Research Description

The Rhode Island Methods to Improve Diagnostic Assessment and Services (MIDAS) project is an ongoing clinical research project that began more than a decade ago. To date, approximately 2,500 patients presenting for treatment at the Rhode Island Hospital Department of Psychiatry outpatient practice have been evaluated with semi-structured diagnostic interviews making this the largest clinical epidemiological study ever conducted. In 2003 we published a book chapter describing the background and methods the MIDAS project and summarizing the results published in several journal articles. To date more than 100 articles have been published based on the MIDAS project dataset. Below is the book chapter that summarizes much of this work.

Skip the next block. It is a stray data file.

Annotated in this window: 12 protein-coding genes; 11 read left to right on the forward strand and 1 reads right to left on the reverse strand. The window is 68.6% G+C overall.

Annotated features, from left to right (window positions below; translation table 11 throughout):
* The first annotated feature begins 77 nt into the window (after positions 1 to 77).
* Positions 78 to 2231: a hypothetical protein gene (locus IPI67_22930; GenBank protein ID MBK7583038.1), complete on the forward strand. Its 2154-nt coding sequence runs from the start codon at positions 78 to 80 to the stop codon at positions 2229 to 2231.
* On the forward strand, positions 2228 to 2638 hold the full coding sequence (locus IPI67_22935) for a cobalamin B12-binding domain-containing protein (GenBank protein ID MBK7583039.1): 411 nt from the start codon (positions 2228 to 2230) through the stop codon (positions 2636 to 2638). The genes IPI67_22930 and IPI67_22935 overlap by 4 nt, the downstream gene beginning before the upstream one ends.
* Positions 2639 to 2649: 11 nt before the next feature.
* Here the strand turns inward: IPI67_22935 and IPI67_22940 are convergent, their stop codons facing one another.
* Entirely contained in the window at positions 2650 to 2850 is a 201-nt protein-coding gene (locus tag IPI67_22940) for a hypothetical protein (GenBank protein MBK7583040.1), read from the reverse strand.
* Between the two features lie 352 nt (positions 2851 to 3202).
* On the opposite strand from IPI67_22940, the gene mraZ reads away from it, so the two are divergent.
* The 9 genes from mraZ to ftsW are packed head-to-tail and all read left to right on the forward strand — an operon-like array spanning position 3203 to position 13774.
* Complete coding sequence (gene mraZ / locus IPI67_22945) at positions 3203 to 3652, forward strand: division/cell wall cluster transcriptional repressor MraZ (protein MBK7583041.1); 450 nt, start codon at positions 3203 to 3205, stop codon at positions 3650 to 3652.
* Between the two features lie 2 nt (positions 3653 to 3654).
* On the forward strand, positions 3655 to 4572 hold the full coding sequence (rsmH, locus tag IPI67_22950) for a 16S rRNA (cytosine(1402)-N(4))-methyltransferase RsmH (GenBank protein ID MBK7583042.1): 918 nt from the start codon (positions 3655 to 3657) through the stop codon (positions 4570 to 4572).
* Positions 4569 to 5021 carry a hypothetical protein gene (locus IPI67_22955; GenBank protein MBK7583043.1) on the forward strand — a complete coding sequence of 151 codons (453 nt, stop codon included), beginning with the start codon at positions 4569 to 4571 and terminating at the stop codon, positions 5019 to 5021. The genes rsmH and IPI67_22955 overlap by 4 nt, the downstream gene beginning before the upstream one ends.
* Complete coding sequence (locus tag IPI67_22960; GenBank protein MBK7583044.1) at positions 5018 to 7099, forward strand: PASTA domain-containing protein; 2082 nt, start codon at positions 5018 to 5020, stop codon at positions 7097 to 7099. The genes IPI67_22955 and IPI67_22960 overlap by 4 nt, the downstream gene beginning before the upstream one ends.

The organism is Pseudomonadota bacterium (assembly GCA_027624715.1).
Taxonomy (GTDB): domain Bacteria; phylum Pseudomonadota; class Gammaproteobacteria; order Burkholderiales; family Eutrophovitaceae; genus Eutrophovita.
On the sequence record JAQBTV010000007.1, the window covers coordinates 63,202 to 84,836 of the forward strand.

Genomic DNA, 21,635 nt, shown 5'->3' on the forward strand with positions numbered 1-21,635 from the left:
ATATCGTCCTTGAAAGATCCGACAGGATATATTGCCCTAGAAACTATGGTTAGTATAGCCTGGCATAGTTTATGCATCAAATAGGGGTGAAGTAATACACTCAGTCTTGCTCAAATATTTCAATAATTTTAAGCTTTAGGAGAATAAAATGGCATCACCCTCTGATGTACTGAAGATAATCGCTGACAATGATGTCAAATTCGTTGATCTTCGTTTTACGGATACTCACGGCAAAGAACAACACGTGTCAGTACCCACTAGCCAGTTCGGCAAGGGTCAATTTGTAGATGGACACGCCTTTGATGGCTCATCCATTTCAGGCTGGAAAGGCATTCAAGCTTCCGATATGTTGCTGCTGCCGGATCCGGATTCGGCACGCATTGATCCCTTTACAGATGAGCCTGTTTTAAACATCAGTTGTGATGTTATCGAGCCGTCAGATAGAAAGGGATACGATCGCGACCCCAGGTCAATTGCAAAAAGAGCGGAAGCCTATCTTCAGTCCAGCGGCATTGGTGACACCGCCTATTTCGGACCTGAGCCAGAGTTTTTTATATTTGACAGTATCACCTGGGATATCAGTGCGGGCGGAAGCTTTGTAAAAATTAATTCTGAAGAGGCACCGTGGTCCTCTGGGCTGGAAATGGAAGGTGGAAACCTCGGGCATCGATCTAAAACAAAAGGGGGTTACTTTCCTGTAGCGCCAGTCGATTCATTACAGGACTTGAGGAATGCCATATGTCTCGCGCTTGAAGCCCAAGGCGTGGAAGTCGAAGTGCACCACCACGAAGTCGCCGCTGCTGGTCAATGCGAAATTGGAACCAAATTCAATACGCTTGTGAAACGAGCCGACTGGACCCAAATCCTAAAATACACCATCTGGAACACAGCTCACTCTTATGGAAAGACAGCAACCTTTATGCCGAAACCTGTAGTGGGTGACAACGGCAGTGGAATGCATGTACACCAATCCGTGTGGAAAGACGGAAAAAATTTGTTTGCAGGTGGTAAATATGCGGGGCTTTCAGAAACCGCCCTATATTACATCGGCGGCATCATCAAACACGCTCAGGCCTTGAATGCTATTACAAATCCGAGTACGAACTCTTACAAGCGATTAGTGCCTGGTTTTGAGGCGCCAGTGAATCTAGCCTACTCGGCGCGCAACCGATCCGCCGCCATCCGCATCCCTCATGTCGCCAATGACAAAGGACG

DSM-III was published in 1980 (American Psychiatric Association 1980). The principal goal of changing the way psychiatric disorders were defined from DSM-II's prototypic descriptions of disorders to the Washington University diagnostic approach of specifying inclusion and exclusion criteria (Feighner, Robins, Guze et al. 1972) was to improve diagnostic reliability. The early reviews of DSM-III suggested that it succeeded in "solving" the reliability problem (Klerman, Vailant, Spitzer et al. 1984), and up until recently few questions had been raised about the adequacy of diagnostic practice in clinical settings in the post-DSM-III era. However, during the past few years, several studies have raised concerns about the thoroughness and accuracy of diagnostic evaluations conducted by mental health professionals in routine clinical practice (Basco, Bostic, Davies et al. 2000; Shear, Greeno, Kang et al. 2000; Zimmerman and Mattia 1999d).